Newspaper column: Jobs and wildlife can coexist

In 2015 the U.S. Fish and Wildlife Service determined that years of science-based protections by federal and state land use plans had substantially reduced risks to more than 90 percent of the greater sage grouse’s breeding habitats across its 173 million-acre range.

Thus, its extinction no longer imminent, the breed was removed as a candidate for listing under the Endangered Species Act.

Despite this finding the Obama administration unilaterally instituted draconian land use restrictions across 10 Western states intended to prevent any presence of the non-native, invasive species known as mankind.

But the Interior Department under Montanan Ryan Zinke is displaying an uncommon outbreak of common sense.

Just this past week the Bureau of Land Management canceled Obama’s prohibition of mining on 10 million acres of federal lands across six Western states, including Nevada. The BLM also announced plans to invite public comments on reworking land use plans that a Nevada federal judge had determined were illegal.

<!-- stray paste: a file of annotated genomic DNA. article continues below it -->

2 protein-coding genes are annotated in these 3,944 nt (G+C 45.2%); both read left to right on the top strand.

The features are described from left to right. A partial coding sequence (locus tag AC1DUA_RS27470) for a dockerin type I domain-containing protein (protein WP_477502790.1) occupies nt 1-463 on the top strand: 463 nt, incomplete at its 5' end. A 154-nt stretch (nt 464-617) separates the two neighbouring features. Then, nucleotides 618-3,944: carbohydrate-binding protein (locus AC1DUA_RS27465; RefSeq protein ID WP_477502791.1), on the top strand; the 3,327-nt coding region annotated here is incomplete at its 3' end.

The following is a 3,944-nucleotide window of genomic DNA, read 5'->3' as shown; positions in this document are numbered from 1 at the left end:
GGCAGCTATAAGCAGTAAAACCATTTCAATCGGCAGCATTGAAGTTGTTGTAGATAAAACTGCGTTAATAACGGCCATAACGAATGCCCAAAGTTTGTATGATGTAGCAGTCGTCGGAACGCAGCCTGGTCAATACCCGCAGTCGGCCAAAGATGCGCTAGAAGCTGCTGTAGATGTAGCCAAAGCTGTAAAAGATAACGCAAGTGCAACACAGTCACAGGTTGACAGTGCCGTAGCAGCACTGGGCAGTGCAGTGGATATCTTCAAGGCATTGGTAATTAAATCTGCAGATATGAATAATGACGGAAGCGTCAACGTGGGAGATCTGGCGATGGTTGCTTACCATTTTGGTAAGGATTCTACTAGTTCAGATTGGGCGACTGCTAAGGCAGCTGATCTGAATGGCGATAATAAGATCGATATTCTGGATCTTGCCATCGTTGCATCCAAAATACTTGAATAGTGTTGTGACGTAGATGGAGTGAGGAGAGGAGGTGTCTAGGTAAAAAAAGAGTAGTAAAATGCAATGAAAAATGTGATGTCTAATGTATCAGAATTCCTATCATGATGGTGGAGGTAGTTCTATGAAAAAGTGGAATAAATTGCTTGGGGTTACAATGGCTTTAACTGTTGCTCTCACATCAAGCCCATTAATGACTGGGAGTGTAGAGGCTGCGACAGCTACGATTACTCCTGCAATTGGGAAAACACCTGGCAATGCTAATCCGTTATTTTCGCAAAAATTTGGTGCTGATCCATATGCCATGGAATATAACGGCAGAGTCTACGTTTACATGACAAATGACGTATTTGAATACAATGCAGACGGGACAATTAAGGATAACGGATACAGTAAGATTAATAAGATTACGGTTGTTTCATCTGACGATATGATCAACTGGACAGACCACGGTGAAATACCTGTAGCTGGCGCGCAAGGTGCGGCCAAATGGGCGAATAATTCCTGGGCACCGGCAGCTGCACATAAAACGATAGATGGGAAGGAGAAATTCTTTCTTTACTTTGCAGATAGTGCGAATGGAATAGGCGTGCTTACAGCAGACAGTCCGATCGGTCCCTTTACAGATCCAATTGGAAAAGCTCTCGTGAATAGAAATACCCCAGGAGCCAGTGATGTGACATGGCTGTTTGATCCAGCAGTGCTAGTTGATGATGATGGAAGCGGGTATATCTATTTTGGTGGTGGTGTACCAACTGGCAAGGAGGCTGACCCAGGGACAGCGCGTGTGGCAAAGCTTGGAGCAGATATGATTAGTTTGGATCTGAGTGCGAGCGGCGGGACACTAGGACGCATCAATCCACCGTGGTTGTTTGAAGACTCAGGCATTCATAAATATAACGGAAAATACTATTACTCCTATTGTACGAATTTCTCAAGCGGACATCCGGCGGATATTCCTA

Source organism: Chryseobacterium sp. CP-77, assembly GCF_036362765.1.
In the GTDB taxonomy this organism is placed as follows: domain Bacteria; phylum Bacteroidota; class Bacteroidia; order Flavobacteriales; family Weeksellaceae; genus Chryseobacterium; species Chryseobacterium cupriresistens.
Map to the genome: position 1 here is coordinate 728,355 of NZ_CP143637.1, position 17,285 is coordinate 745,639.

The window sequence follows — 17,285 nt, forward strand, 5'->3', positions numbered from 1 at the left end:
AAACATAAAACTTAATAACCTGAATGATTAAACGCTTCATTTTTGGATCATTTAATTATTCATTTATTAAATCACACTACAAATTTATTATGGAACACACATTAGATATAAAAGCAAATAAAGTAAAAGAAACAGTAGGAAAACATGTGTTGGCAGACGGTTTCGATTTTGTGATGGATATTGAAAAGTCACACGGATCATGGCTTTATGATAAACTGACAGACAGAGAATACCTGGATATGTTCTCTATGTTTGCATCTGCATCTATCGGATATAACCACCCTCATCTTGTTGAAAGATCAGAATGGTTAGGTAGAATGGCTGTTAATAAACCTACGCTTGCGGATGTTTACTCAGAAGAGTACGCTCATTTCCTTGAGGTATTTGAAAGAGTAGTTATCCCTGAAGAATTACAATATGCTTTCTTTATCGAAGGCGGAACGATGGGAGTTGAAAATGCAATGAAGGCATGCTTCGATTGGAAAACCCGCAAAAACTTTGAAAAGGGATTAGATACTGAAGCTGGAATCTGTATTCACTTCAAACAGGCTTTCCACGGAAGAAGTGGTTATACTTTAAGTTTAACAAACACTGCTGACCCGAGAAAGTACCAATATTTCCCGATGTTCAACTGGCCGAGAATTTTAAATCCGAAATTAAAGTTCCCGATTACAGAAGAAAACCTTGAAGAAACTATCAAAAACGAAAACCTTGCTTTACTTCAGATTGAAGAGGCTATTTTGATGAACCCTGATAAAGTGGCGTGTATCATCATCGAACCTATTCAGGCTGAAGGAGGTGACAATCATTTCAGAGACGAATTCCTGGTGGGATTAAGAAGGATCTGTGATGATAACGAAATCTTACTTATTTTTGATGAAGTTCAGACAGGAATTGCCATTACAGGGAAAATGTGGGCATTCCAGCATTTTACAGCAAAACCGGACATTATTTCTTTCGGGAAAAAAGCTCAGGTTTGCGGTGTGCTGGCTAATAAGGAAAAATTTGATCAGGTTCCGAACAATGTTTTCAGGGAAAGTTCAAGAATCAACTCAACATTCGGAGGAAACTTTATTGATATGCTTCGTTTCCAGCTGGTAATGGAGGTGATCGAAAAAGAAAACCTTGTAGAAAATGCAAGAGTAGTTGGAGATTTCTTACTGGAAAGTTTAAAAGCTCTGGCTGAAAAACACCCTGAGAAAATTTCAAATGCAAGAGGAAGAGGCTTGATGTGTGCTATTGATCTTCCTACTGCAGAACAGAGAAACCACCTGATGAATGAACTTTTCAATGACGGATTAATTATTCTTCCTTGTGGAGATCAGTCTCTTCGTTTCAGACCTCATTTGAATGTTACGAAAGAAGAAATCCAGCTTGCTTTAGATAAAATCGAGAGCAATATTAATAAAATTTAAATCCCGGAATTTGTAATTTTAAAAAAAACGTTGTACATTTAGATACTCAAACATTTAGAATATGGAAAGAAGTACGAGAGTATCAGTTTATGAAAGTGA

Greater sage grouse (BLM pix)

In a press release the BLM reported the withdrawal of 10 million acres was unreasonable, because mining affected less than 0.1 percent of sage grouse range.

“The proposal to withdraw 10 million acres to prevent 10,000 from potential mineral development was a complete overreach,” said acting BLM Director Mike Nedd. “Secretary Zinke has said from the beginning that by working closely with the states, who are on the front lines and a valued partner in protecting the health of these lands, we can be successful in conserving greater sage grouse habitat without stifling economic development and job growth. And that’s what we intend to do — protect important habitat while also being a good neighbor to states and local communities.”

The 10 million acres had been off-limits to mining for two years, but that restriction expired Sept. 24.